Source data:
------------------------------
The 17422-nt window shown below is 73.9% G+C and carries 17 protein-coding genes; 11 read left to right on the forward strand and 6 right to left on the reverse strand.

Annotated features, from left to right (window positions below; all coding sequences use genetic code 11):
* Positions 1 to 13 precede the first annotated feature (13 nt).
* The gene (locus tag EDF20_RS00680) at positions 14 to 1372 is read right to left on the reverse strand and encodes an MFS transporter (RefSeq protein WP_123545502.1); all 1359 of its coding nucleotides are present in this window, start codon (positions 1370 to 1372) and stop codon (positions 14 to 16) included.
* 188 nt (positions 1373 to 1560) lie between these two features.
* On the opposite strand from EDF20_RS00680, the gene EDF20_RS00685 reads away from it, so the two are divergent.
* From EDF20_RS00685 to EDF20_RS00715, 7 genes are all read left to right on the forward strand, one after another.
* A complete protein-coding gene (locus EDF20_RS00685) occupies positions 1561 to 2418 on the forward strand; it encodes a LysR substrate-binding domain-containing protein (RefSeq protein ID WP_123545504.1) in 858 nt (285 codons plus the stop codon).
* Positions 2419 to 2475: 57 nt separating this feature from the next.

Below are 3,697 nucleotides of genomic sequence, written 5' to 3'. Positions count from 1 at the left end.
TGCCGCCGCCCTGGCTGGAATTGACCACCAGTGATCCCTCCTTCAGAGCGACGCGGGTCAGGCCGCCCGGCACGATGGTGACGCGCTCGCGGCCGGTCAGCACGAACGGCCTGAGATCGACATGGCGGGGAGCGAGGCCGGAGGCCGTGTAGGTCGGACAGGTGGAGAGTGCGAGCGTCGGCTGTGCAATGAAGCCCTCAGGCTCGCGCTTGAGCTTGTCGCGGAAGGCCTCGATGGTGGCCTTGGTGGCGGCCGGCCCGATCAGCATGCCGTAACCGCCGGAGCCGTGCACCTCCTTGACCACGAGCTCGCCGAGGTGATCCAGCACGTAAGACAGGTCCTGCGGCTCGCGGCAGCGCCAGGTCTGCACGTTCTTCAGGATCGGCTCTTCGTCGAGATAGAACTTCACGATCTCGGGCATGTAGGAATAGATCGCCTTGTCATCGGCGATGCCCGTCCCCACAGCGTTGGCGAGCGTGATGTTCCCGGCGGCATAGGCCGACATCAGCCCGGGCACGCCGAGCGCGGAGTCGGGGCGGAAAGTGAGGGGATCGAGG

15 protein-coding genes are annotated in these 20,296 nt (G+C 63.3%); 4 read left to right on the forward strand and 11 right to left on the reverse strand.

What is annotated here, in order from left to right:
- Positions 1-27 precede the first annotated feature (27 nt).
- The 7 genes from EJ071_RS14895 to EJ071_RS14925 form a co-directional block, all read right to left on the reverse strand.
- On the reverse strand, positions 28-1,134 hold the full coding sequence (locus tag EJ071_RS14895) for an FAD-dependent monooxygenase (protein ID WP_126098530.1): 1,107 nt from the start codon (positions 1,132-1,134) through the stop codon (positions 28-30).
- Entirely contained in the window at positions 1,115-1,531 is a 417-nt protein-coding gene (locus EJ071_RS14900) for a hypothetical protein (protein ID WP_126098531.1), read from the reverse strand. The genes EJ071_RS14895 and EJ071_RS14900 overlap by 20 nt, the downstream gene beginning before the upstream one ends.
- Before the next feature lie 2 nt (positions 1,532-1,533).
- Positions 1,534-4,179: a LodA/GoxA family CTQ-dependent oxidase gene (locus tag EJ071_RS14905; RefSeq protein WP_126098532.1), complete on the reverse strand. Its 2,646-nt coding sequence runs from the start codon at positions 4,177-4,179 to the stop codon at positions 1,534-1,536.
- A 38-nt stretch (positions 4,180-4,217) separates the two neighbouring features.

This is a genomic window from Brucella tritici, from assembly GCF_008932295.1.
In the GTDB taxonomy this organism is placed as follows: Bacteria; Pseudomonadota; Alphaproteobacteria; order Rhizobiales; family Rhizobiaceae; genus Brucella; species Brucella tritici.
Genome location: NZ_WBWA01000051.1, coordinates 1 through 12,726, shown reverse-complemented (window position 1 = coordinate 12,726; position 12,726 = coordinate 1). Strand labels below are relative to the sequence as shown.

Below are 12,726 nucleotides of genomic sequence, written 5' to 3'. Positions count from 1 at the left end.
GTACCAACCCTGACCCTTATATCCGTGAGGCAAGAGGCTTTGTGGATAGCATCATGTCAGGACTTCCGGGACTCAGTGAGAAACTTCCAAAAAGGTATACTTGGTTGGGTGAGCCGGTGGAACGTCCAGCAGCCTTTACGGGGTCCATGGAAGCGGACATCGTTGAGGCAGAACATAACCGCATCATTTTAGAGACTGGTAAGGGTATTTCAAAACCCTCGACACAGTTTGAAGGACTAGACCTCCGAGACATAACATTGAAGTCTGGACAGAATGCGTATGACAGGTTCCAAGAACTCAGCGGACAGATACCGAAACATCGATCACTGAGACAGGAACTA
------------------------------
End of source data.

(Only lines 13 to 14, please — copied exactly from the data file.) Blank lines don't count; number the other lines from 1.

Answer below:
What is annotated here, in order from left to right:
- Positions 1-27 precede the first annotated feature (27 nt).